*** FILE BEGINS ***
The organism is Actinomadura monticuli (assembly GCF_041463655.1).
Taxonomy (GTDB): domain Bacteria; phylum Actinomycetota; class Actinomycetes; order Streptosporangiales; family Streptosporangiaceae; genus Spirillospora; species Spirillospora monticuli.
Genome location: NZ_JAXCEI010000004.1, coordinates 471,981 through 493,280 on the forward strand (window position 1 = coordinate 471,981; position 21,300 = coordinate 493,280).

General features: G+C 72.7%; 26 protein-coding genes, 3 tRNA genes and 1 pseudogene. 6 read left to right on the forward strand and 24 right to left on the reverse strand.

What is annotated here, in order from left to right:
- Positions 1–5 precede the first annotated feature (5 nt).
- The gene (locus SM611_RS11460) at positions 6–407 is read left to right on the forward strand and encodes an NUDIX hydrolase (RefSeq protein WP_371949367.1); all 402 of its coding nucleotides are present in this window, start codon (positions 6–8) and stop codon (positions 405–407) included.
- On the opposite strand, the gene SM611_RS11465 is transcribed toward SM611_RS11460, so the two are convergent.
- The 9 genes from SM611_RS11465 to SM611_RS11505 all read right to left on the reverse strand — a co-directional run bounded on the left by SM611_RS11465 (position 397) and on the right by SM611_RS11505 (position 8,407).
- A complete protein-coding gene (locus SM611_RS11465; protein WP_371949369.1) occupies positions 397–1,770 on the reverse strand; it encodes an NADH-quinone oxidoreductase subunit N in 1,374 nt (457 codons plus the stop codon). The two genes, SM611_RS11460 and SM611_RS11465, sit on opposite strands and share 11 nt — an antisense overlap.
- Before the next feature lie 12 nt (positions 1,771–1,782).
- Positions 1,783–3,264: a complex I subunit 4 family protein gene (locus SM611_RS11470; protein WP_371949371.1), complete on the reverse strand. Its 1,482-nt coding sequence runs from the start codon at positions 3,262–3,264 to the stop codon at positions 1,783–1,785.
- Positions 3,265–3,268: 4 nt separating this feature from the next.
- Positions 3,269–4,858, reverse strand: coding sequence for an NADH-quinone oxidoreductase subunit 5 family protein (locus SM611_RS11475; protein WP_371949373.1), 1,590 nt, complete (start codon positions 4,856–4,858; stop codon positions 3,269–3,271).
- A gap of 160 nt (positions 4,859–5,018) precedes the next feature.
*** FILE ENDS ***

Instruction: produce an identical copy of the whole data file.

The organism is Actinomadura monticuli (assembly GCF_041463655.1).
Taxonomy (GTDB): domain Bacteria; phylum Actinomycetota; class Actinomycetes; order Streptosporangiales; family Streptosporangiaceae; genus Spirillospora; species Spirillospora monticuli.
Genome location: NZ_JAXCEI010000004.1, coordinates 471,981 through 493,280 on the forward strand (window position 1 = coordinate 471,981; position 21,300 = coordinate 493,280).

General features: G+C 72.7%; 26 protein-coding genes, 3 tRNA genes and 1 pseudogene. 6 read left to right on the forward strand and 24 right to left on the reverse strand.

What is annotated here, in order from left to right:
- Positions 1–5 precede the first annotated feature (5 nt).
- The gene (locus SM611_RS11460) at positions 6–407 is read left to right on the forward strand and encodes an NUDIX hydrolase (RefSeq protein WP_371949367.1); all 402 of its coding nucleotides are present in this window, start codon (positions 6–8) and stop codon (positions 405–407) included.
- On the opposite strand, the gene SM611_RS11465 is transcribed toward SM611_RS11460, so the two are convergent.
- The 9 genes from SM611_RS11465 to SM611_RS11505 all read right to left on the reverse strand — a co-directional run bounded on the left by SM611_RS11465 (position 397) and on the right by SM611_RS11505 (position 8,407).
- A complete protein-coding gene (locus SM611_RS11465; protein WP_371949369.1) occupies positions 397–1,770 on the reverse strand; it encodes an NADH-quinone oxidoreductase subunit N in 1,374 nt (457 codons plus the stop codon). The two genes, SM611_RS11460 and SM611_RS11465, sit on opposite strands and share 11 nt — an antisense overlap.
- Before the next feature lie 12 nt (positions 1,771–1,782).
- Positions 1,783–3,264: a complex I subunit 4 family protein gene (locus SM611_RS11470; protein WP_371949371.1), complete on the reverse strand. Its 1,482-nt coding sequence runs from the start codon at positions 3,262–3,264 to the stop codon at positions 1,783–1,785.
- Positions 3,265–3,268: 4 nt separating this feature from the next.
- Positions 3,269–4,858, reverse strand: coding sequence for an NADH-quinone oxidoreductase subunit 5 family protein (locus SM611_RS11475; protein WP_371949373.1), 1,590 nt, complete (start codon positions 4,856–4,858; stop codon positions 3,269–3,271).
- A gap of 160 nt (positions 4,859–5,018) precedes the next feature.